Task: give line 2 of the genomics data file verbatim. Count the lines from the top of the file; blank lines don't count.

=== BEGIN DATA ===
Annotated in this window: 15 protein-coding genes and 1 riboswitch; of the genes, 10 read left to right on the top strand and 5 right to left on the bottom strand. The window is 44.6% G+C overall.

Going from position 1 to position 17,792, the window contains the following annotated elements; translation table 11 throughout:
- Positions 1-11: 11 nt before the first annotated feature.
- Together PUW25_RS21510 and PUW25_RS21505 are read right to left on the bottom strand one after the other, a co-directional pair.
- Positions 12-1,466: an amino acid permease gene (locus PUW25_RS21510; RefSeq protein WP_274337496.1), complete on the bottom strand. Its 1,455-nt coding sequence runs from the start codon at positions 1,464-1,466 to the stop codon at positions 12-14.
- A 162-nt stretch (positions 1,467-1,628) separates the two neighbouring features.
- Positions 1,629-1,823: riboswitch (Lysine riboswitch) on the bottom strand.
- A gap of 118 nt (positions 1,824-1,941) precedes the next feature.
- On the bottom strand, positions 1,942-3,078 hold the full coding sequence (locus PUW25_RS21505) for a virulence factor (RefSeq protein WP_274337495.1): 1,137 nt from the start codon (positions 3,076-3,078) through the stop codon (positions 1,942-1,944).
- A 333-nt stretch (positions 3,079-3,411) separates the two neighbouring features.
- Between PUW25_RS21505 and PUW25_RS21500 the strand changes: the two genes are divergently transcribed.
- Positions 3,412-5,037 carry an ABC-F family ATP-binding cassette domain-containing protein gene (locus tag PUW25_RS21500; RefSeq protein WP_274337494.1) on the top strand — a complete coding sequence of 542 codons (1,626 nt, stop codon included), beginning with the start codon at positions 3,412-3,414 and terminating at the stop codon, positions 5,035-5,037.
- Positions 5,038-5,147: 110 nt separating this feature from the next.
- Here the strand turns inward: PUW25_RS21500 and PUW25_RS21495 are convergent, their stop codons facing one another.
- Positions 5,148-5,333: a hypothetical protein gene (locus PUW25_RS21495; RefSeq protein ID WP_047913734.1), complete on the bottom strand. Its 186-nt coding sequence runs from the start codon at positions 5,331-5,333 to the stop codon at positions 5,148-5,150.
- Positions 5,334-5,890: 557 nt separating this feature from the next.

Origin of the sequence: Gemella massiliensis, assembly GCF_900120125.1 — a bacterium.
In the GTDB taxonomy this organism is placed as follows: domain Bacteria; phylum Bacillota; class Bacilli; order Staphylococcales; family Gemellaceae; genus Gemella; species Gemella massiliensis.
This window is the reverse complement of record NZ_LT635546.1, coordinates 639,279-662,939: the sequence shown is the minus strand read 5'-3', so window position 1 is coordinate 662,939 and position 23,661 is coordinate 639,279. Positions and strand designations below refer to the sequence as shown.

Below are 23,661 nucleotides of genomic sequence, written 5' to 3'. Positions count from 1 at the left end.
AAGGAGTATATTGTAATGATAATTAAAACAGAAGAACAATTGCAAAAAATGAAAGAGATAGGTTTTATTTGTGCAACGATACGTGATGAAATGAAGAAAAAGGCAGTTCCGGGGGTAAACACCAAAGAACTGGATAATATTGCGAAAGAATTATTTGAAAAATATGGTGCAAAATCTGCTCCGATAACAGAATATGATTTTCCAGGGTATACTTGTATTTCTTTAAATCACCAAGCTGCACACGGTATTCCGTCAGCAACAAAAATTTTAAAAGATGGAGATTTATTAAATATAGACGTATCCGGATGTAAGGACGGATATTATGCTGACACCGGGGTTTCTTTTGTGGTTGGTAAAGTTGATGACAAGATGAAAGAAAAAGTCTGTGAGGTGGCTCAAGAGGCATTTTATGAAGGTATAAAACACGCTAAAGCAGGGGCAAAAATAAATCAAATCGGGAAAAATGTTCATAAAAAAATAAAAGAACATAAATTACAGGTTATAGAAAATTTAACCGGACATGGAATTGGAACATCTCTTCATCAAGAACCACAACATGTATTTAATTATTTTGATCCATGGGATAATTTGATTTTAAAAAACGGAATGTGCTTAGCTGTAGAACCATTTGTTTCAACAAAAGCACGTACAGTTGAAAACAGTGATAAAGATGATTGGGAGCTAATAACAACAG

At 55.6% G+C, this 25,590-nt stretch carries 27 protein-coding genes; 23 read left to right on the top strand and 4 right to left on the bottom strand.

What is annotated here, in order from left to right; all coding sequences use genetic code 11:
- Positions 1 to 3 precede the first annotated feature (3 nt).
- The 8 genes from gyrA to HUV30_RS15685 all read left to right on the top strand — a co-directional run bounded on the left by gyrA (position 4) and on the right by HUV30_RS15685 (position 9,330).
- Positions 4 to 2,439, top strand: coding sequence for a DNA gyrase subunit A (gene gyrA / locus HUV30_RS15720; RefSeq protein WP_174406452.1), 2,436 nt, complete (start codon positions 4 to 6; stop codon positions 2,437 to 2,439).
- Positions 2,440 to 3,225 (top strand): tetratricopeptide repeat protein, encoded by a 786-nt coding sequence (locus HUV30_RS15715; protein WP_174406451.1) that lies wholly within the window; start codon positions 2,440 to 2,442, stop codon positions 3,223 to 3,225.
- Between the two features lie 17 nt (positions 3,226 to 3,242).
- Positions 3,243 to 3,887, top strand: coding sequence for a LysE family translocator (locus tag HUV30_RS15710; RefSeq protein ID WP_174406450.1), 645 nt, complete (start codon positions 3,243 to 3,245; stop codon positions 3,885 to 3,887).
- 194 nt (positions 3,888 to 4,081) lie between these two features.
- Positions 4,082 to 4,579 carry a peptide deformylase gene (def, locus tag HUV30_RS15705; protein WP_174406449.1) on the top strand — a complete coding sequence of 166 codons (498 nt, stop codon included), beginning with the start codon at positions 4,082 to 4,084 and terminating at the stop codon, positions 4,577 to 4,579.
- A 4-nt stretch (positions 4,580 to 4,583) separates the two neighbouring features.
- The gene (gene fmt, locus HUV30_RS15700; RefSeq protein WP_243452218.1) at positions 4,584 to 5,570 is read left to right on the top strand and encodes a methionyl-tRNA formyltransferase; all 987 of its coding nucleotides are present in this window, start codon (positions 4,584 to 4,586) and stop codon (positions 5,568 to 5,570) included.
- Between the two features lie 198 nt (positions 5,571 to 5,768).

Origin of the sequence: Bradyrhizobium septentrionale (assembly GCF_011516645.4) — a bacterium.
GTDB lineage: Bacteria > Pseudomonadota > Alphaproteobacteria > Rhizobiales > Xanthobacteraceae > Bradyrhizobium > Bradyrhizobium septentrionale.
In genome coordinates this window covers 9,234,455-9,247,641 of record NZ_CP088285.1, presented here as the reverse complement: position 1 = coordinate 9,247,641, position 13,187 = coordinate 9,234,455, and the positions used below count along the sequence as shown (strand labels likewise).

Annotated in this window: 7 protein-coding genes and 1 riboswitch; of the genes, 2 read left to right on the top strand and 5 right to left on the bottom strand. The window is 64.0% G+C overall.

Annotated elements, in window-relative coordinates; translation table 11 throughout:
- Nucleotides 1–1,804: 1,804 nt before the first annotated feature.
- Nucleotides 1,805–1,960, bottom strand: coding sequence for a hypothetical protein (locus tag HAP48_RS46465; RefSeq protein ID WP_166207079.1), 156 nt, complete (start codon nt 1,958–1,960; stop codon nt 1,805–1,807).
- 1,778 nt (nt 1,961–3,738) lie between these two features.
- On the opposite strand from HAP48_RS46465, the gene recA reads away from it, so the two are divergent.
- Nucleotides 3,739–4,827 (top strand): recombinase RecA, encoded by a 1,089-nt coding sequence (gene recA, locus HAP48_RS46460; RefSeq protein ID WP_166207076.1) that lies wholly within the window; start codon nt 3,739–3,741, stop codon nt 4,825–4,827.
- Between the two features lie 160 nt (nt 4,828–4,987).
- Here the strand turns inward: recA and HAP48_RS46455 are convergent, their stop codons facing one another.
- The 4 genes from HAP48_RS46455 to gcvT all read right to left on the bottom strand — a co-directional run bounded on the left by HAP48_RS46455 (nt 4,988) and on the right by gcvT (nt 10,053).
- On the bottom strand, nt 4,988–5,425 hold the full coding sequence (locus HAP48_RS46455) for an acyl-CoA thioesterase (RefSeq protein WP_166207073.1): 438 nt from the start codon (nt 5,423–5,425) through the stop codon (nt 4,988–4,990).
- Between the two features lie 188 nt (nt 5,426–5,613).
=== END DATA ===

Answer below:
Going from position 1 to position 17,792, the window contains the following annotated elements; translation table 11 throughout: